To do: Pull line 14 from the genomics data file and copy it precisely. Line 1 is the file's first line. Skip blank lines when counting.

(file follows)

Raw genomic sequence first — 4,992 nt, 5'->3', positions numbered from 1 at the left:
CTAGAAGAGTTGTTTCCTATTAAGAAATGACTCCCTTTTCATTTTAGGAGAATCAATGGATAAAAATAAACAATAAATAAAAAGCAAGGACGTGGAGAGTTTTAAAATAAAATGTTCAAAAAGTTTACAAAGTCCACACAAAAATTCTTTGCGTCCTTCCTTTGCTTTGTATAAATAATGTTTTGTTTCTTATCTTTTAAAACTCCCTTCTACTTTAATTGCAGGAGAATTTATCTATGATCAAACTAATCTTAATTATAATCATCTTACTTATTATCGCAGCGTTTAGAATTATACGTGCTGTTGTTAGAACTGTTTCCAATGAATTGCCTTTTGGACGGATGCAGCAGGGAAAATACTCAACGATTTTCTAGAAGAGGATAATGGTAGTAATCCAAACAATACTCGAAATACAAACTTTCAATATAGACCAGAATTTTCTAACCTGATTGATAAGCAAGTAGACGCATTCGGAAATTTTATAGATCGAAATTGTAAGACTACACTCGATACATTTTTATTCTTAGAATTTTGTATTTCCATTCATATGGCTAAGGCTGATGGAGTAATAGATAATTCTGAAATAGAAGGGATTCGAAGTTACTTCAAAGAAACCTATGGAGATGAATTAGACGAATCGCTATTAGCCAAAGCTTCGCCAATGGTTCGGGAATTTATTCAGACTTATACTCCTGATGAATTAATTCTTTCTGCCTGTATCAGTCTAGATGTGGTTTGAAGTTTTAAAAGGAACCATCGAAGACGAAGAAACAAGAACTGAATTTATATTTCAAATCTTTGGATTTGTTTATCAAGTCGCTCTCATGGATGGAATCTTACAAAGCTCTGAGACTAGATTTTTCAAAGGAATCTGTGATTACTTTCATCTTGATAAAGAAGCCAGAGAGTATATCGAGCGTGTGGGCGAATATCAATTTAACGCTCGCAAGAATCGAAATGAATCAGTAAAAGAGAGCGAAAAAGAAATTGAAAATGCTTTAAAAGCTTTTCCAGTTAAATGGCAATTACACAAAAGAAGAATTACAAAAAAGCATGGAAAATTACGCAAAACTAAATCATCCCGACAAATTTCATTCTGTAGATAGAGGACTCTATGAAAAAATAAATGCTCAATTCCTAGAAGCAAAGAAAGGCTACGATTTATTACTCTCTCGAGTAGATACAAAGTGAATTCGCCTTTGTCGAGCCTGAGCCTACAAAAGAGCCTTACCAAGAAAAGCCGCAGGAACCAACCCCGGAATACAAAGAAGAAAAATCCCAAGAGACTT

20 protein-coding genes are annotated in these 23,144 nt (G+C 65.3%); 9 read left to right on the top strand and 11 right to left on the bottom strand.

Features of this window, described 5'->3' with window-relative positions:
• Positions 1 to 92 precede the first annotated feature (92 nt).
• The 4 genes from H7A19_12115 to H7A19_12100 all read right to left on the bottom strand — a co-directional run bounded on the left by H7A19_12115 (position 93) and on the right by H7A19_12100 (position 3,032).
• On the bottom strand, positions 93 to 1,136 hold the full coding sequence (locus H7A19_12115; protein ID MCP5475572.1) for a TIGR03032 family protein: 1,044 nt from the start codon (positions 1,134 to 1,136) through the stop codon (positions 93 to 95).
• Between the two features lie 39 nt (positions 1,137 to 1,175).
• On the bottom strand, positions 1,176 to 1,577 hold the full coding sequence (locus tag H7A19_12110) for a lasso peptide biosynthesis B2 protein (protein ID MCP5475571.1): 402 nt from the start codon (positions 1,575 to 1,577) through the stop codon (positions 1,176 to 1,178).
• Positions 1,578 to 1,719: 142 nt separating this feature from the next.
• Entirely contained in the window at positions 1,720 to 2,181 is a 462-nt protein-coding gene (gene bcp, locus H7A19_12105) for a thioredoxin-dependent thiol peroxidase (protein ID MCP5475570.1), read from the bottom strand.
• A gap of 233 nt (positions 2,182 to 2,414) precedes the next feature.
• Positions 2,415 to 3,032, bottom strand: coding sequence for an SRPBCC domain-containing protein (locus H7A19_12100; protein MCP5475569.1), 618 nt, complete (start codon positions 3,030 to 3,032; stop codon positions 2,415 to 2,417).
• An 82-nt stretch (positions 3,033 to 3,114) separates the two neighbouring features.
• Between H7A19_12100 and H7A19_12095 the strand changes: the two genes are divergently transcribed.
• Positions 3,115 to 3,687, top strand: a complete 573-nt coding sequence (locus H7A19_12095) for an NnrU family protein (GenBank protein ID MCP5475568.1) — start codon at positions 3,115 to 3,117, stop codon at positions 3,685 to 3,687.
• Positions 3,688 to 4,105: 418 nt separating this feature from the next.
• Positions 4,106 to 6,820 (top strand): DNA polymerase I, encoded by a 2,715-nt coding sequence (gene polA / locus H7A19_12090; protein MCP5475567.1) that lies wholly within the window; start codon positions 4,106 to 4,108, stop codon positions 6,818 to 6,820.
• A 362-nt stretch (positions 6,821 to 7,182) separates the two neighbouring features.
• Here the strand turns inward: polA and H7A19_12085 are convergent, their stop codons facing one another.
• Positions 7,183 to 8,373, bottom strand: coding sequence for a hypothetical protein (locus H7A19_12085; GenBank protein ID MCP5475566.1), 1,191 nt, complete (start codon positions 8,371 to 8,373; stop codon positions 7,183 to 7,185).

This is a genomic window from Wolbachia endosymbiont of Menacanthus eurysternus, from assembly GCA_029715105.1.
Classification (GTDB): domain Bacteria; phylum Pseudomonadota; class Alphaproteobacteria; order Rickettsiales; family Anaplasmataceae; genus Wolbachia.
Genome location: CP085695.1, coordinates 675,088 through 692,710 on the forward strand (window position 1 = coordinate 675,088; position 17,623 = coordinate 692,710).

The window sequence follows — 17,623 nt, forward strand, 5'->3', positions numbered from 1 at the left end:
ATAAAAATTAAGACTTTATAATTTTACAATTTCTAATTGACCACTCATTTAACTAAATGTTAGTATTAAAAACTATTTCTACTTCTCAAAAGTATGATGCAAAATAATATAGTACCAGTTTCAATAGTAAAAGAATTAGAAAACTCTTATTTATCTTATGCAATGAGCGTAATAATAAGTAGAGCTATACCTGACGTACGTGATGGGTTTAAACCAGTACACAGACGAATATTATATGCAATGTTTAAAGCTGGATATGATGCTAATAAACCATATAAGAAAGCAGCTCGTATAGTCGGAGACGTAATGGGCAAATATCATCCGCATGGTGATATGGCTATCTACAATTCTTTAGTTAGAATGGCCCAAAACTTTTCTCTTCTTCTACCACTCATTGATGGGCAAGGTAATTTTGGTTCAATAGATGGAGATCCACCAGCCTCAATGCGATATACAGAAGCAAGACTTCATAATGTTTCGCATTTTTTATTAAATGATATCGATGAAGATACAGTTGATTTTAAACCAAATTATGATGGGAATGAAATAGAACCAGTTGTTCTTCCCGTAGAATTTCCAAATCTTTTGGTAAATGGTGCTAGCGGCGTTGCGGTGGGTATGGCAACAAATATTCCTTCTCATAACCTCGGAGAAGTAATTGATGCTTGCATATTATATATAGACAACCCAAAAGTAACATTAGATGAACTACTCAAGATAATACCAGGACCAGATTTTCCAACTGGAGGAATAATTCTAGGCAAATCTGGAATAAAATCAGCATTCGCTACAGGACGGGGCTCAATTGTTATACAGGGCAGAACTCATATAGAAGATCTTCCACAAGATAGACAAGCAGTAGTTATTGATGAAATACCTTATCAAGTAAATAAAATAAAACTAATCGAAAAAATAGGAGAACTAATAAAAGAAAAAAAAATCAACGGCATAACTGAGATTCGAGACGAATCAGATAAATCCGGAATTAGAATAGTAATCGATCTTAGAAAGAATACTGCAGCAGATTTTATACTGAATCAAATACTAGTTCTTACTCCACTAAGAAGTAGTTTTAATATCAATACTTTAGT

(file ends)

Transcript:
• An 82-nt stretch (positions 3,033 to 3,114) separates the two neighbouring features.